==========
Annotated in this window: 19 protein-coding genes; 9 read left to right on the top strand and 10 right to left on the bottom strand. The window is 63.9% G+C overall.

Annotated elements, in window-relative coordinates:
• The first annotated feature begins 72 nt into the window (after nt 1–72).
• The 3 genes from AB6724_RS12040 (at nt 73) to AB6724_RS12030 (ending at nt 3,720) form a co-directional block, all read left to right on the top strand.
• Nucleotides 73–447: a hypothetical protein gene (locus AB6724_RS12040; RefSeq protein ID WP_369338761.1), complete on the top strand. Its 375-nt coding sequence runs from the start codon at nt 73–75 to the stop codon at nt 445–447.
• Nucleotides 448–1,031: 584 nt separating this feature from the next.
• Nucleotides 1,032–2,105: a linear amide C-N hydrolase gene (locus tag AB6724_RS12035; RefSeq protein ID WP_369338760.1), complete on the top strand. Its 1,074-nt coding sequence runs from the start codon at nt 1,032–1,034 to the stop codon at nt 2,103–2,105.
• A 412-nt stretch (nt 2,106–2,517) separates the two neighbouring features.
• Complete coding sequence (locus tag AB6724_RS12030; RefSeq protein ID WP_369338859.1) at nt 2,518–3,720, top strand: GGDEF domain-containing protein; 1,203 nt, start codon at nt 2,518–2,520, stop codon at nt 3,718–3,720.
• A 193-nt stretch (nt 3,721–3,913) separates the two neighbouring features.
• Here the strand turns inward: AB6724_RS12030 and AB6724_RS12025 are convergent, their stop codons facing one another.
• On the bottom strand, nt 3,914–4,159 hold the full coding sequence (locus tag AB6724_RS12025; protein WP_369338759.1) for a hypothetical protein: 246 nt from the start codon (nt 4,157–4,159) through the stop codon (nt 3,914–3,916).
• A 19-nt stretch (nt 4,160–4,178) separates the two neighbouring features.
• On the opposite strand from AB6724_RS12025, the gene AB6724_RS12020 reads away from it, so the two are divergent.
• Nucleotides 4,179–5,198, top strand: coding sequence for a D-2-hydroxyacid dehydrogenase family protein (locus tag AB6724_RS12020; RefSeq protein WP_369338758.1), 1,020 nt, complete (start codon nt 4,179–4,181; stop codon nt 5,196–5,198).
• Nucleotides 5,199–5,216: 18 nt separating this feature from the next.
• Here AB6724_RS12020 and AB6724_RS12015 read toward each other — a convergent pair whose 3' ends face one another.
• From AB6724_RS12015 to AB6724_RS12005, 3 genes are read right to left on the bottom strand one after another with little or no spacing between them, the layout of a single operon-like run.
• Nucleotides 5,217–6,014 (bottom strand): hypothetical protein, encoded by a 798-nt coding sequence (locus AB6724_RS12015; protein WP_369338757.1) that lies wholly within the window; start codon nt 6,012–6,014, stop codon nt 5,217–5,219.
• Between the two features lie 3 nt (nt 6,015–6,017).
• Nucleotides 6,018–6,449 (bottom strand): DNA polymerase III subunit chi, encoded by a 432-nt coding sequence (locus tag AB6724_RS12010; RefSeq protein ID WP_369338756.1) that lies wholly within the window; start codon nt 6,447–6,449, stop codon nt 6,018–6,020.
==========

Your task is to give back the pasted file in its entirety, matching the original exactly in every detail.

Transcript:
Annotated in this window: 19 protein-coding genes; 9 read left to right on the top strand and 10 right to left on the bottom strand. The window is 63.9% G+C overall.

Annotated elements, in window-relative coordinates:
• The first annotated feature begins 72 nt into the window (after nt 1–72).
• The 3 genes from AB6724_RS12040 (at nt 73) to AB6724_RS12030 (ending at nt 3,720) form a co-directional block, all read left to right on the top strand.
• Nucleotides 73–447: a hypothetical protein gene (locus AB6724_RS12040; RefSeq protein ID WP_369338761.1), complete on the top strand. Its 375-nt coding sequence runs from the start codon at nt 73–75 to the stop codon at nt 445–447.
• Nucleotides 448–1,031: 584 nt separating this feature from the next.
• Nucleotides 1,032–2,105: a linear amide C-N hydrolase gene (locus tag AB6724_RS12035; RefSeq protein ID WP_369338760.1), complete on the top strand. Its 1,074-nt coding sequence runs from the start codon at nt 1,032–1,034 to the stop codon at nt 2,103–2,105.
• A 412-nt stretch (nt 2,106–2,517) separates the two neighbouring features.
• Complete coding sequence (locus tag AB6724_RS12030; RefSeq protein ID WP_369338859.1) at nt 2,518–3,720, top strand: GGDEF domain-containing protein; 1,203 nt, start codon at nt 2,518–2,520, stop codon at nt 3,718–3,720.
• A 193-nt stretch (nt 3,721–3,913) separates the two neighbouring features.
• Here the strand turns inward: AB6724_RS12030 and AB6724_RS12025 are convergent, their stop codons facing one another.
• On the bottom strand, nt 3,914–4,159 hold the full coding sequence (locus tag AB6724_RS12025; protein WP_369338759.1) for a hypothetical protein: 246 nt from the start codon (nt 4,157–4,159) through the stop codon (nt 3,914–3,916).
• A 19-nt stretch (nt 4,160–4,178) separates the two neighbouring features.
• On the opposite strand from AB6724_RS12025, the gene AB6724_RS12020 reads away from it, so the two are divergent.
• Nucleotides 4,179–5,198, top strand: coding sequence for a D-2-hydroxyacid dehydrogenase family protein (locus tag AB6724_RS12020; RefSeq protein WP_369338758.1), 1,020 nt, complete (start codon nt 4,179–4,181; stop codon nt 5,196–5,198).
• Nucleotides 5,199–5,216: 18 nt separating this feature from the next.
• Here AB6724_RS12020 and AB6724_RS12015 read toward each other — a convergent pair whose 3' ends face one another.
• From AB6724_RS12015 to AB6724_RS12005, 3 genes are read right to left on the bottom strand one after another with little or no spacing between them, the layout of a single operon-like run.
• Nucleotides 5,217–6,014 (bottom strand): hypothetical protein, encoded by a 798-nt coding sequence (locus AB6724_RS12015; protein WP_369338757.1) that lies wholly within the window; start codon nt 6,012–6,014, stop codon nt 5,217–5,219.
• Between the two features lie 3 nt (nt 6,015–6,017).
• Nucleotides 6,018–6,449 (bottom strand): DNA polymerase III subunit chi, encoded by a 432-nt coding sequence (locus tag AB6724_RS12010; RefSeq protein ID WP_369338756.1) that lies wholly within the window; start codon nt 6,447–6,449, stop codon nt 6,018–6,020.